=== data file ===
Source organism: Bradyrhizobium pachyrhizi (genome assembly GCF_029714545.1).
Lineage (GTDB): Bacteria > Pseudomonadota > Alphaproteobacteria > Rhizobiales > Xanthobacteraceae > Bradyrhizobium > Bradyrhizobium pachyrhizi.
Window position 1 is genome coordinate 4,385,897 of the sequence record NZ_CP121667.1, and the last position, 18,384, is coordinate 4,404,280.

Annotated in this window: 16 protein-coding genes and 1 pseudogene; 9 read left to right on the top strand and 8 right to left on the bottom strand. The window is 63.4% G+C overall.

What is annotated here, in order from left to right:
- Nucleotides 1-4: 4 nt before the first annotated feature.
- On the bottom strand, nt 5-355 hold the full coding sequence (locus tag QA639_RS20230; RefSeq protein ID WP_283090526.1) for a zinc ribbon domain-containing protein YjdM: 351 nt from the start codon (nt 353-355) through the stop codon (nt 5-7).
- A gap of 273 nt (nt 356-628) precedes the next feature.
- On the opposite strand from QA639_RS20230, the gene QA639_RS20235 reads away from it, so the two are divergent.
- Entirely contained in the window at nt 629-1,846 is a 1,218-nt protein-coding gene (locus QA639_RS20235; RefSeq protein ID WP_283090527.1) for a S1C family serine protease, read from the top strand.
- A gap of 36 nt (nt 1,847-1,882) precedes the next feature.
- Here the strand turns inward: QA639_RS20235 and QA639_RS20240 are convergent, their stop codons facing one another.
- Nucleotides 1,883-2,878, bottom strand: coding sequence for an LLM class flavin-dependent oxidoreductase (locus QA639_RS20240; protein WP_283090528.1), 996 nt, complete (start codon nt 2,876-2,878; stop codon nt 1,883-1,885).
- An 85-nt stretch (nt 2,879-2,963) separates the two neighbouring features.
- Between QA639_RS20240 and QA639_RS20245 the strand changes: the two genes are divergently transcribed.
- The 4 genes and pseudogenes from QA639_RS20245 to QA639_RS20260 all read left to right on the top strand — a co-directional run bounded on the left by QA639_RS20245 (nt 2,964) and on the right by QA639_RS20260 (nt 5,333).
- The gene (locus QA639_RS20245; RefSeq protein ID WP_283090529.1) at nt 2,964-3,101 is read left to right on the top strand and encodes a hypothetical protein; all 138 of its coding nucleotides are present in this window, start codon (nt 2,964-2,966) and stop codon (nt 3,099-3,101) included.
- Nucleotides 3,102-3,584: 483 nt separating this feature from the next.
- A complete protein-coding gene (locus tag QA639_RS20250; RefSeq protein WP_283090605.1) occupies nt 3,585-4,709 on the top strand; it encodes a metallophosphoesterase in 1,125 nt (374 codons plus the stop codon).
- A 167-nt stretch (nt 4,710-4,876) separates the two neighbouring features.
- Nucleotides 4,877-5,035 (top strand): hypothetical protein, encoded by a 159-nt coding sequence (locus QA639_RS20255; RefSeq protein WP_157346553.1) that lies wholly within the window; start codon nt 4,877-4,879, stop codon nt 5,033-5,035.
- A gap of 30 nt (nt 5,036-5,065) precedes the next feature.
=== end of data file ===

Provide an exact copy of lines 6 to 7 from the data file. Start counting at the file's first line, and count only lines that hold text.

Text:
- Nucleotides 1-4: 4 nt before the first annotated feature.
- On the bottom strand, nt 5-355 hold the full coding sequence (locus tag QA639_RS20230; RefSeq protein ID WP_283090526.1) for a zinc ribbon domain-containing protein YjdM: 351 nt from the start codon (nt 353-355) through the stop codon (nt 5-7).